Reviewed by GREG KING
Director: Wes Anderson
Stars: Ralph Fiennes, Tony Revolori, F Murray Abraham, Matthieu Almaric, Adrien Brody, Willem Dafoe, Jeff Goldblum, Harvey Keitel, Jude Law, Bill Murray, Edward Norton, Saoirse Ronan, Jason Schwartzman, Lea Seydoux, Tilda Swinton, Tom Wilkinson, Owen Wilson, Larry Pine, Bob Balaban, Neal Huff, Fisher Stevens.
Fans of the films of idiosyncratic American filmaker Wes Anderson (Moonrise Kingdom,
Rushmore, The Fantastic Mr Fox, etc), will find much to enjoy in his eighth feature film The Grand
Budapest Hotel which is, arguably, his best and most accessible work to date. The film is loosely
based on the writing of Austrian author and playwright Stefan Zweig, who fled the Nazi regime in
the 30s and lived in exile in Rio de Janeiro until he committed suicide in 1942.
The Grand Budapest Hotel recounts the adventures of Gustave H. (Ralph Fiennes), a legendary
concierge at the famous European hotel between the wars, and Zero Moustafa (Tony Revolori),
the lobby boy who becomes his most trusted friend and loyal protege. Most of the events unfold
from the perspective of the teenaged Zero, an orphan who is a refugee from an unnamed country.
The film is set in the fictitious Eastern European country of Zubrowka in the years between the
two world wars. In 1932 the Grand Budapest Hotel was at its decadent peak. It was run with
smooth efficiency by the concierge the impeccably mannered and fastidious M Gustave H, who
ran a tight ship and attended to the guests’ every need. He would wine and dine, and even bed,
the wealthy elderly dowagers who regularly visited the hotel during the holiday season.
His favourite was the elderly countess Madame D (played by an unrecogniseable Tilda Swinton).
When she dies under mysterious circumstances, her will reveals that she has left a priceless
Renaissance painting to Gustave, much to the chagrin of her son, the greedy and ungrateful
Dmitri (Adrien Brody) and three spiteful daughters. Gustave quickly discovers that he has been
framed for Madame D’s murder. Thus sets in motion a rather convoluted plot that involves art
theft, murder, a frantic cross country chase, and even a daring prison escape.
Anderson maintains a frenetic pace throughout, and he crams a lot into the film’s brisk 100
minutes. It is genuinely laugh out loud hilarious in places. The cross country chase here recalls
the old style silent slapstick comedies of yesteryear. But the film plays out with most of Anderson’s
signature stylistic touches the droll dialogue, the still performances, and the meticulous attention
to detail. Anderson is known for the wonderfully offbeat and artificial worlds he creates, the
eccentric gallery of characters, many of whom are outcasts, his unique visual style, his sense of
whimsy, period settings, a strong sense of nostalgia, and effective use of colours and patterns.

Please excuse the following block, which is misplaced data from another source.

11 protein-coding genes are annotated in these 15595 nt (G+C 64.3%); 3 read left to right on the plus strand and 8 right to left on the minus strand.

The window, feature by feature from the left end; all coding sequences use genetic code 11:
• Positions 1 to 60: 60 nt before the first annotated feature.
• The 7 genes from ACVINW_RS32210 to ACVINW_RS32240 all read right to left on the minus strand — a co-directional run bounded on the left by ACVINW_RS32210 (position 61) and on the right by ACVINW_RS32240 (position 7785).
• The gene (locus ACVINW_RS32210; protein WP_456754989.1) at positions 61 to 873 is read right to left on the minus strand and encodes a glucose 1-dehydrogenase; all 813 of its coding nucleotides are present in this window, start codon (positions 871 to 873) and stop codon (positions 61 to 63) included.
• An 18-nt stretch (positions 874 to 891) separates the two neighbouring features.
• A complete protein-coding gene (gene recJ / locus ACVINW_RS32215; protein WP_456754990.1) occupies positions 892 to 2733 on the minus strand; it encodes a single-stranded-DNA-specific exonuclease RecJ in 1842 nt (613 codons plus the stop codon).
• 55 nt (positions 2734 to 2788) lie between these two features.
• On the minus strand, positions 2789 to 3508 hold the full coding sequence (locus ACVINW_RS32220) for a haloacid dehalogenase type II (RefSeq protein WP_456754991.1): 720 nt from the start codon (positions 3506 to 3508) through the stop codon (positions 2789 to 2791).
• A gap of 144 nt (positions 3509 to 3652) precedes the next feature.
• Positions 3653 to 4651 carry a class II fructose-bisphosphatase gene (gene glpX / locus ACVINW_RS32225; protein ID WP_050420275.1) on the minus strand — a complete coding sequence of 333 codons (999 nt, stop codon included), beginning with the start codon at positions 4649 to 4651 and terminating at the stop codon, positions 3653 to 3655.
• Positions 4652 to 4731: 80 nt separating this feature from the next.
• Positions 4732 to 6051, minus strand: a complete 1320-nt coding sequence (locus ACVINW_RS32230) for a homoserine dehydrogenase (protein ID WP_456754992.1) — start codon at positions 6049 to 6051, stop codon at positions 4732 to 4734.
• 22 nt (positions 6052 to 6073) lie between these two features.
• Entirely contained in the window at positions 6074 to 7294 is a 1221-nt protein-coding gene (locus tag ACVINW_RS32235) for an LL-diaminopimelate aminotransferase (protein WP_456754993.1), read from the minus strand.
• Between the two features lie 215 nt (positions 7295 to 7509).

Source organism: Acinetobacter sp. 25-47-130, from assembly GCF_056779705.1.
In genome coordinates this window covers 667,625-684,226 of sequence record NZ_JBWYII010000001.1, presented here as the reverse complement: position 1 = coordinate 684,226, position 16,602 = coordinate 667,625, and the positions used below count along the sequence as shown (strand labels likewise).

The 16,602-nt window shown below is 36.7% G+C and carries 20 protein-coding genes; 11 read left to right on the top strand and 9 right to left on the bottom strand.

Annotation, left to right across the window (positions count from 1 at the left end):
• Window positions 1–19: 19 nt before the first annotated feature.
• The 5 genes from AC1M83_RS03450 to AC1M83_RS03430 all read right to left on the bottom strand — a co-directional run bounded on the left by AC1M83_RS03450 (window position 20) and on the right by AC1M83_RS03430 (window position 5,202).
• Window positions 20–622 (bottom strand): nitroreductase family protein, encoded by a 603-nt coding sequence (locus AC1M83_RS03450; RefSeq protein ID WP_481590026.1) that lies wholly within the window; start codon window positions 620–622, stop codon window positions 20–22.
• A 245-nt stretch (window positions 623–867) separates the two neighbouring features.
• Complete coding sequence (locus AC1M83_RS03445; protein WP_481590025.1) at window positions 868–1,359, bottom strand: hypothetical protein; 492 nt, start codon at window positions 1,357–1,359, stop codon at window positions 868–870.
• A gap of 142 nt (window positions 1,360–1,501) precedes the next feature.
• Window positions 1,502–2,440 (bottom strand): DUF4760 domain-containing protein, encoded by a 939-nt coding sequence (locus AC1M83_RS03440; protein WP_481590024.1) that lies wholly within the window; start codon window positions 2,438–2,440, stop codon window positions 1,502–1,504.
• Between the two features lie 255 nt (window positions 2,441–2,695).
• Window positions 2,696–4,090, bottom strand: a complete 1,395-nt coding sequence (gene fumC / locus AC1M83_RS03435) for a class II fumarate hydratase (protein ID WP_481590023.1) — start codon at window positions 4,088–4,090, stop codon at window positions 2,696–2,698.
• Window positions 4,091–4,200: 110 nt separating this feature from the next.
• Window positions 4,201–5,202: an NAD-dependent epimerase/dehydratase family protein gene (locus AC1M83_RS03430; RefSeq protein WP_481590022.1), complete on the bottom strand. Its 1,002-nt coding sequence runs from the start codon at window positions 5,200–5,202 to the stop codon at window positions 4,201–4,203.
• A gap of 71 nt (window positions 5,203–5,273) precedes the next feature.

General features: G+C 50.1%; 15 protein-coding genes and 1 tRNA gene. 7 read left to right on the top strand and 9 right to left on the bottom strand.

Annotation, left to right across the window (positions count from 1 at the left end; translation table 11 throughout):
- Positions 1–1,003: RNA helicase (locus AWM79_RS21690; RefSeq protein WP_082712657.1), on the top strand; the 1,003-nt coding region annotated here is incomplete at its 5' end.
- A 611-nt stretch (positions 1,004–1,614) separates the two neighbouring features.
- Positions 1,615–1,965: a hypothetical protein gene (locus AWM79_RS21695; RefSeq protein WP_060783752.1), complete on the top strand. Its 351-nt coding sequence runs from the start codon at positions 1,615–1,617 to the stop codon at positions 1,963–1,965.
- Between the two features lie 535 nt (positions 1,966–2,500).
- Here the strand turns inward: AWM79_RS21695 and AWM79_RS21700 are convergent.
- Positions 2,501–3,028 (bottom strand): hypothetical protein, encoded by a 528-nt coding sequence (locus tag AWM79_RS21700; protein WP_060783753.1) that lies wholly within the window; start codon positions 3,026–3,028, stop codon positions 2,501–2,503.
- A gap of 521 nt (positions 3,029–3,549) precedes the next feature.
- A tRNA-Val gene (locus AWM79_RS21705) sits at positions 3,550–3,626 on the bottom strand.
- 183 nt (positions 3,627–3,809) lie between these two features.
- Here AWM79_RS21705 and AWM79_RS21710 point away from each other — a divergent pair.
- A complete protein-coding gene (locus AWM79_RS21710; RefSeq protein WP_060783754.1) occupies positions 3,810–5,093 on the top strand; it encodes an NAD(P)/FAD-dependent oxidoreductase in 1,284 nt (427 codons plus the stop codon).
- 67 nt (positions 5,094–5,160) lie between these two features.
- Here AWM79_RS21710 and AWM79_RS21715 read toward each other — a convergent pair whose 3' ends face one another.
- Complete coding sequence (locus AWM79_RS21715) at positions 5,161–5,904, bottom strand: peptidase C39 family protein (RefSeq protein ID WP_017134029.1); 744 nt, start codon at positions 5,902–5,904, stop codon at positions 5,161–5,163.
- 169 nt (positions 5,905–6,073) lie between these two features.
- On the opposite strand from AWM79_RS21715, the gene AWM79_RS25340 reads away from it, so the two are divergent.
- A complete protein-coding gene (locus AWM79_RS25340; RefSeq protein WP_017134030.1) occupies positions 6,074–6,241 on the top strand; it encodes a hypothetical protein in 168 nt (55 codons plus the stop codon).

Anderson has shot the film with his usual eye for visual compositions each scene is deliberately
framed and shot, with a distinctive colour scheme that heightens the mood and tone. He even
uses different screen ratios to reflect the various eras of the film, hence those scenes set in the
30s are shot in the old box aspect ratio of the times. The pastel coloured production design by
Adam Stockhausen, a regular collaborator with Anderson, is superb. Alexandre Desplat’s jaunty
score (particularly over the end credits) and the gorgeous cinematography from regular Robert D
Yeoman contribute enormously to Anderson’s unique and stylish vision. However, an air of
melancholy hangs over the frivolity as the film looks at the changing nature of Europe between the
wars and a hedonistic lifestyle that has ultimately disappeared.
Fiennes, who is not renowned for his comedic chops, is superb as the usually loquacious, urbane,
insouciant and unflappable M Gustave, one of Anderson’s most memorable creations. Amongst
his dry wit though he shows sparks of discomfort and occasionally swears like a trooper. But
Fienne’s light touch and comic timing is impeccable, and he shows a flair for physical comedy
here that harks back to the old style British farce of yesteryear. Newcomer Revolori is also great
as Zero, the naive young lobby boy who eventually ends up owning the hotel and overseeing it
through its decline during the Soviet regime of the 60s.
Angela Lansbury was initially cast as Madame D, but due to commitments with the stage
production of Driving Miss Daisy she had to be replaced by the much younger Swintom, who
underwent extensive makeup session to transform her into the 84 year old dowager. F Murray
Abraham lends gravitas to his role as the adult Zero; Edward Norton as Henckels, a conscientious
police officer whose role changes as war draws nearer; Willem Dafoe is menacing as a ruthless
assassin; Jeff Goldblum as Kovacks, the executor of Madame D’s estate; an unrecogniseable
Harvey Keitel as a prisoner; Saoirse Ronan (From Atonement, etc) as Zero’s first love Agatha, a
pastry shop baker with a distinctive birthmark on her cheek.
Anderson has populated the film with many of his regulars, including Bill Murray, Owen Wilson,
Bob Balaban and Jason Schwartzman in small roles, who bring the quirky characters to life.
Rounding out the rich supporting cast are Jude Law, Tom Wilkinson, and Mathieu Almaric.
Light and breezy in tone, and endlessly inventive, The Grand Budapest Hotel is quintessential
Anderson, and a constant delight from start to finish. This is one hotel you want to make a
reservation to check into as soon as possible.
Erin and I saw this last night. I LOVE Wes, and this was one of his best. Such a delight!
Sig Anderson (no relation)
“Constant delight from start to finish.” Couldn’t have put it better. This film is true cinema. Do not miss it!